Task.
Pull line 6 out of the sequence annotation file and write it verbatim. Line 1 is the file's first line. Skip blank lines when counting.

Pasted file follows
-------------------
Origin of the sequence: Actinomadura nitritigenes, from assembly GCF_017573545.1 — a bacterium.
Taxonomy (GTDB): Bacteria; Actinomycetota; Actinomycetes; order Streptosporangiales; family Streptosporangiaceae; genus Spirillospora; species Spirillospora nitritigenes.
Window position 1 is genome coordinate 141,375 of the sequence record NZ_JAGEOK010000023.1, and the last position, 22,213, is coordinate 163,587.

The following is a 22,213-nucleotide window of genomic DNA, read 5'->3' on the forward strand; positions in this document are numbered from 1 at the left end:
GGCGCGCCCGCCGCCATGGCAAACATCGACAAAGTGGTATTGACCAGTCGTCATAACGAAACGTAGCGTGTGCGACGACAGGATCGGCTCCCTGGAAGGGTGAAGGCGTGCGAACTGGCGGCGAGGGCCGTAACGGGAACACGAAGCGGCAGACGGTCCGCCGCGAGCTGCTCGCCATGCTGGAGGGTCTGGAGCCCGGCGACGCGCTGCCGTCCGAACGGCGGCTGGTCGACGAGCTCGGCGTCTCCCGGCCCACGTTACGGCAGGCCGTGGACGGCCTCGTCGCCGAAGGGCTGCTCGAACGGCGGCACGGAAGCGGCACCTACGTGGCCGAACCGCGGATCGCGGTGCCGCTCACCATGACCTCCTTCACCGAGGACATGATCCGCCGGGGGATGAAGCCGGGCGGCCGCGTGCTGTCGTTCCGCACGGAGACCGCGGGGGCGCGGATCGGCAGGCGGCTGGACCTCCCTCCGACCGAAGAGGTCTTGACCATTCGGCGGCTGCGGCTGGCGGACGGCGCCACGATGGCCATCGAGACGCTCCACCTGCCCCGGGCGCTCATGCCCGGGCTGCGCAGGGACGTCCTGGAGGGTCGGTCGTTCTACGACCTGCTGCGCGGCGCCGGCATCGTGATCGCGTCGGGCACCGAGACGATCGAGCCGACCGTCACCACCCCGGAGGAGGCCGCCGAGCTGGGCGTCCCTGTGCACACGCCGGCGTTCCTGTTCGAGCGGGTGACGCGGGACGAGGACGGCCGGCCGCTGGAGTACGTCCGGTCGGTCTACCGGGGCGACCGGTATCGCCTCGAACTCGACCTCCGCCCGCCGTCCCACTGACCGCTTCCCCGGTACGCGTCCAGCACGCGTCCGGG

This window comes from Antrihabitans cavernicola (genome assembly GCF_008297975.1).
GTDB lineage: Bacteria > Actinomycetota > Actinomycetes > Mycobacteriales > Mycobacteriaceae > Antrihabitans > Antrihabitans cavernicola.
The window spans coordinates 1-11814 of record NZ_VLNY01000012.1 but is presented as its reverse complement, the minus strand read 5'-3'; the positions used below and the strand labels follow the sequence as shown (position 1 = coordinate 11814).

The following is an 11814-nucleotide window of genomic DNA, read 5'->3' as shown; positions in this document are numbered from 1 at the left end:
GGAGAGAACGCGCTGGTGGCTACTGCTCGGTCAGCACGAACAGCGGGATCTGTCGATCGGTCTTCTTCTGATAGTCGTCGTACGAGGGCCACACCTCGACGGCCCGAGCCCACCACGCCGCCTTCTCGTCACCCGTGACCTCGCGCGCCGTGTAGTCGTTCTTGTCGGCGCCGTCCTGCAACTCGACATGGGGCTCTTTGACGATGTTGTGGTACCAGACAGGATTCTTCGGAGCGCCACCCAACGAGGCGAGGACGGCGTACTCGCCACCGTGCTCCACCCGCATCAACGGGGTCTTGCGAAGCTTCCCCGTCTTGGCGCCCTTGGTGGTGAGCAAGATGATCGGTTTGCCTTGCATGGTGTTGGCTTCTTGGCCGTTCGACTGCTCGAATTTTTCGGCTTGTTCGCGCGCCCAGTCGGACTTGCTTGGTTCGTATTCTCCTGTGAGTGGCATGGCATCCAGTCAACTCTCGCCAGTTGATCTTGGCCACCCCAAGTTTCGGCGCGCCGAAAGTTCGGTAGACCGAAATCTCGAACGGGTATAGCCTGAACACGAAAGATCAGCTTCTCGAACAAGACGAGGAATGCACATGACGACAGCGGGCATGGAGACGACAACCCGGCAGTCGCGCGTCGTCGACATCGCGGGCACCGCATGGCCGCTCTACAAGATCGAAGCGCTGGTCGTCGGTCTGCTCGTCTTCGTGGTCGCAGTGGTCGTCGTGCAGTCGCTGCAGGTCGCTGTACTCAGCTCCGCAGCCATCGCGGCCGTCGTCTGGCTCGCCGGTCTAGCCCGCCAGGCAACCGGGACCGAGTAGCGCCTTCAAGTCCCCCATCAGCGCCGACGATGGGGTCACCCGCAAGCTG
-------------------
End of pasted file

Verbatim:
This window comes from Antrihabitans cavernicola (genome assembly GCF_008297975.1).